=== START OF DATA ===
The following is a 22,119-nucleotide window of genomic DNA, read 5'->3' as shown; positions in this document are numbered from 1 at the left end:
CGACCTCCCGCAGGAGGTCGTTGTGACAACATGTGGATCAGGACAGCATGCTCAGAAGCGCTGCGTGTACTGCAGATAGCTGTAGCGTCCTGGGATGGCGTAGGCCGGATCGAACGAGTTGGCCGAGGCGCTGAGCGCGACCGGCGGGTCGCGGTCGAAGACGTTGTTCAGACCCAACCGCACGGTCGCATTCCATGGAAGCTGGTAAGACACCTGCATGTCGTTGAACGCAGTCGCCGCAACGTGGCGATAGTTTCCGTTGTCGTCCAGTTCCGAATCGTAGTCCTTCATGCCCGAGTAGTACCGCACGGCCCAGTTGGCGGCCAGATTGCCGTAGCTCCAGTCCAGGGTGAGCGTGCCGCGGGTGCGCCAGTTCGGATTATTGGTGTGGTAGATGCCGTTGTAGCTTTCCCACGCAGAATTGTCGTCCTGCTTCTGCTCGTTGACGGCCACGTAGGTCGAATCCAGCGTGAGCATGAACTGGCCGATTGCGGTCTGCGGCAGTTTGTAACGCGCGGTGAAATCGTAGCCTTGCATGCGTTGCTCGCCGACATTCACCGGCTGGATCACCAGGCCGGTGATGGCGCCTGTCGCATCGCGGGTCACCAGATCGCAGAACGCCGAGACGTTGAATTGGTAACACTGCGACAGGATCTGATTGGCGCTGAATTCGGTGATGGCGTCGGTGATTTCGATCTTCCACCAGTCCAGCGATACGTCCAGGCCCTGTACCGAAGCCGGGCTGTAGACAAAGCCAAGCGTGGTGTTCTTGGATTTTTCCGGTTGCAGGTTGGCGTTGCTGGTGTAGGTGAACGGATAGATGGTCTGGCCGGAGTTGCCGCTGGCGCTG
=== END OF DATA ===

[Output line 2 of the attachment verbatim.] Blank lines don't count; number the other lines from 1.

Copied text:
CGACCTCCCGCAGGAGGTCGTTGTGACAACATGTGGATCAGGACAGCATGCTCAGAAGCGCTGCGTGTACTGCAGATAGCTGTAGCGTCCTGGGATGGCGTAGGCCGGATCGAACGAGTTGGCCGAGGCGCTGAGCGCGACCGGCGGGTCGCGGTCGAAGACGTTGTTCAGACCCAACCGCACGGTCGCATTCCATGGAAGCTGGTAAGACACCTGCATGTCGTTGAACGCAGTCGCCGCAACGTGGCGATAGTTTCCGTTGTCGTCCAGTTCCGAATCGTAGTCCTTCATGCCCGAGTAGTACCGCACGGCCCAGTTGGCGGCCAGATTGCCGTAGCTCCAGTCCAGGGTGAGCGTGCCGCGGGTGCGCCAGTTCGGATTATTGGTGTGGTAGATGCCGTTGTAGCTTTCCCACGCAGAATTGTCGTCCTGCTTCTGCTCGTTGACGGCCACGTAGGTCGAATCCAGCGTGAGCATGAACTGGCCGATTGCGGTCTGCGGCAGTTTGTAACGCGCGGTGAAATCGTAGCCTTGCATGCGTTGCTCGCCGACATTCACCGGCTGGATCACCAGGCCGGTGATGGCGCCTGTCGCATCGCGGGTCACCAGATCGCAGAACGCCGAGACGTTGAATTGGTAACACTGCGACAGGATCTGATTGGCGCTGAATTCGGTGATGGCGTCGGTGATTTCGATCTTCCACCAGTCCAGCGATACGTCCAGGCCCTGTACCGAAGCCGGGCTGTAGACAAAGCCAAGCGTGGTGTTCTTGGATTTTTCCGGTTGCAGGTTGGCGTTGCTGGTGTAGGTGAACGGATAGATGGTCTGGCCGGAGTTGCCGCTGGCGCTG